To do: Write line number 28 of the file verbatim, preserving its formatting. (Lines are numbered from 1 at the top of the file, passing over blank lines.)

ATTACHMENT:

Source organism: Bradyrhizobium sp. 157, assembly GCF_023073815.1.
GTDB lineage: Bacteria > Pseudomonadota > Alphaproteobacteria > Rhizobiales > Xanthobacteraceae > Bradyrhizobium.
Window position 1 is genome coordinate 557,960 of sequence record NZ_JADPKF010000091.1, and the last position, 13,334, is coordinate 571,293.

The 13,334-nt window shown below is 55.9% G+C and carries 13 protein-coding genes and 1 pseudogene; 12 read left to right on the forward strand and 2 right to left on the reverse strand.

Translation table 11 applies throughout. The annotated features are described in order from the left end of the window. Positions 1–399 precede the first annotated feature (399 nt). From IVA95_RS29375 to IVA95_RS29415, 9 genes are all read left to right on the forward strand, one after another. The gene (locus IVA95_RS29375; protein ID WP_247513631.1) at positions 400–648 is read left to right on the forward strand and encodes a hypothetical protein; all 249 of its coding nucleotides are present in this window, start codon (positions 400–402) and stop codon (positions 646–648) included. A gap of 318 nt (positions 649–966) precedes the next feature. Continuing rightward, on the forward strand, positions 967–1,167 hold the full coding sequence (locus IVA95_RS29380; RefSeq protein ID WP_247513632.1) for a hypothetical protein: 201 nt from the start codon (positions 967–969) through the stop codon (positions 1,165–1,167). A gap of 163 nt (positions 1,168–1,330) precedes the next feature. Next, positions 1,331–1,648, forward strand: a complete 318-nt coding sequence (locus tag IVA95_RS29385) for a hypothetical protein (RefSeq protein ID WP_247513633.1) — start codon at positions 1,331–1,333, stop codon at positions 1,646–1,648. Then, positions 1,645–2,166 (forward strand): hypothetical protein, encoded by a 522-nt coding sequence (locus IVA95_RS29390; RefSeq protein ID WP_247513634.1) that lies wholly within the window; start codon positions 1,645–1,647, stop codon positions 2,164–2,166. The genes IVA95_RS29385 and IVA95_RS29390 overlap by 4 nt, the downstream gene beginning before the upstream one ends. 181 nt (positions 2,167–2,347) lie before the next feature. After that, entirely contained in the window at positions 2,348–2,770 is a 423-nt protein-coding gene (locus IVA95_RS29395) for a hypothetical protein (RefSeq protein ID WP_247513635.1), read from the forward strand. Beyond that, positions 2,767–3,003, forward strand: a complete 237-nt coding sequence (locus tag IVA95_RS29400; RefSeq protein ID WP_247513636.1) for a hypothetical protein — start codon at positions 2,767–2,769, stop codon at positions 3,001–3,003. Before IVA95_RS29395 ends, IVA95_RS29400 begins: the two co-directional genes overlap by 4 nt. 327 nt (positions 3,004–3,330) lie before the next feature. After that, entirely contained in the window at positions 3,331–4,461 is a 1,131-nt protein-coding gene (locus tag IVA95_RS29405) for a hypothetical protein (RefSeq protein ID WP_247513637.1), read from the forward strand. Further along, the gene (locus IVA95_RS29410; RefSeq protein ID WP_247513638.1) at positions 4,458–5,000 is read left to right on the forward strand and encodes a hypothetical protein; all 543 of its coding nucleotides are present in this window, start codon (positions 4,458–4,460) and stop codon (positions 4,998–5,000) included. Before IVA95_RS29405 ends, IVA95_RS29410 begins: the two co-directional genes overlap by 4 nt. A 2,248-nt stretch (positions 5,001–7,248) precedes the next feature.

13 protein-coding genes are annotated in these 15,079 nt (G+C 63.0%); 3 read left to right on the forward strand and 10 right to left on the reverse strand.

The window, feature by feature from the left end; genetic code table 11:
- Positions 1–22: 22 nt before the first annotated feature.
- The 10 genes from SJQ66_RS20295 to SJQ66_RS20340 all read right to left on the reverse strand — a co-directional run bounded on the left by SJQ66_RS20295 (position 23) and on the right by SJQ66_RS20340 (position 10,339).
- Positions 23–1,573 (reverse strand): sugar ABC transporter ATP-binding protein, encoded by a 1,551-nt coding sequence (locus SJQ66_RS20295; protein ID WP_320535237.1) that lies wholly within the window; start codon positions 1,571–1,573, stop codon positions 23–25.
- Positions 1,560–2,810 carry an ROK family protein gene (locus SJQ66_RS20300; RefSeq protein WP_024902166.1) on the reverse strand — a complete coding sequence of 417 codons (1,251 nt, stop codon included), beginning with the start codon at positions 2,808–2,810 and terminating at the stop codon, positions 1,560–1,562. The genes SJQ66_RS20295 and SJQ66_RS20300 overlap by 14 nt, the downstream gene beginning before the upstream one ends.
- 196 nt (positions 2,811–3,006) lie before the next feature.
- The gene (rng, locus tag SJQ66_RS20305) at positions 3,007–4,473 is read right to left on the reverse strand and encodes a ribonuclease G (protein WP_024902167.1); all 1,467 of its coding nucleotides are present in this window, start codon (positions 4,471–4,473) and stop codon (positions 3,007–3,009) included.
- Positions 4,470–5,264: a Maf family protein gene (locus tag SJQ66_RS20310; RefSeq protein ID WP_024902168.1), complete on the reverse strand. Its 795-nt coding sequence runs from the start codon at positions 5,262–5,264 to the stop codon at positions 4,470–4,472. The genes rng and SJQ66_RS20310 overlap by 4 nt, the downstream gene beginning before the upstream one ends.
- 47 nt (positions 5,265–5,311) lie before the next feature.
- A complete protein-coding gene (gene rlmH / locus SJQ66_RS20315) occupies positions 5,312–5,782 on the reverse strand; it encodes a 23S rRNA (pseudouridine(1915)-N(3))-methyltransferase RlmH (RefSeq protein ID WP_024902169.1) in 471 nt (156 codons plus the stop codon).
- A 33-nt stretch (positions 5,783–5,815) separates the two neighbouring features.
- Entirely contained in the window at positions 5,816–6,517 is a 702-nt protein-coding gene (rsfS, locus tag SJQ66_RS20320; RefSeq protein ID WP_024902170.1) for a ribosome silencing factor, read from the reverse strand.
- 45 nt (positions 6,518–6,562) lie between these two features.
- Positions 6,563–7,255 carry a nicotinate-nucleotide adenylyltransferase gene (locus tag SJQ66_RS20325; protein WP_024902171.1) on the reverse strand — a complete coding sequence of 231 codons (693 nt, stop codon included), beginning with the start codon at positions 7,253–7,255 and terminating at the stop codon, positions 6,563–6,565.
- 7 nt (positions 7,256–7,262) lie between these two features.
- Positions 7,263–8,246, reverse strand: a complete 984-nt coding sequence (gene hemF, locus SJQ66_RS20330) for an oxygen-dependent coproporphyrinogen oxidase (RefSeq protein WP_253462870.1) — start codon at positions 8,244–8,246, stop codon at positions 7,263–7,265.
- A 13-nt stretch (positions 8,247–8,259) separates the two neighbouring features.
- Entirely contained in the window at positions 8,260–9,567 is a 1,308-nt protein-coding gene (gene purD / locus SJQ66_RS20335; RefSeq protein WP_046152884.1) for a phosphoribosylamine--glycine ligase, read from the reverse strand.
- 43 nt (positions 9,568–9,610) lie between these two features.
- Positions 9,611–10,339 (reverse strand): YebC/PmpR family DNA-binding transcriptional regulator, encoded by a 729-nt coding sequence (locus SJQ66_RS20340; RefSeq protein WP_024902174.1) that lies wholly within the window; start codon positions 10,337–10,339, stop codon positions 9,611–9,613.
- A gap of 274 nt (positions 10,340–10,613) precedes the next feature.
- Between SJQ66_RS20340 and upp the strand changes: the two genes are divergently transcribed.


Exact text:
- Between SJQ66_RS20340 and upp the strand changes: the two genes are divergently transcribed.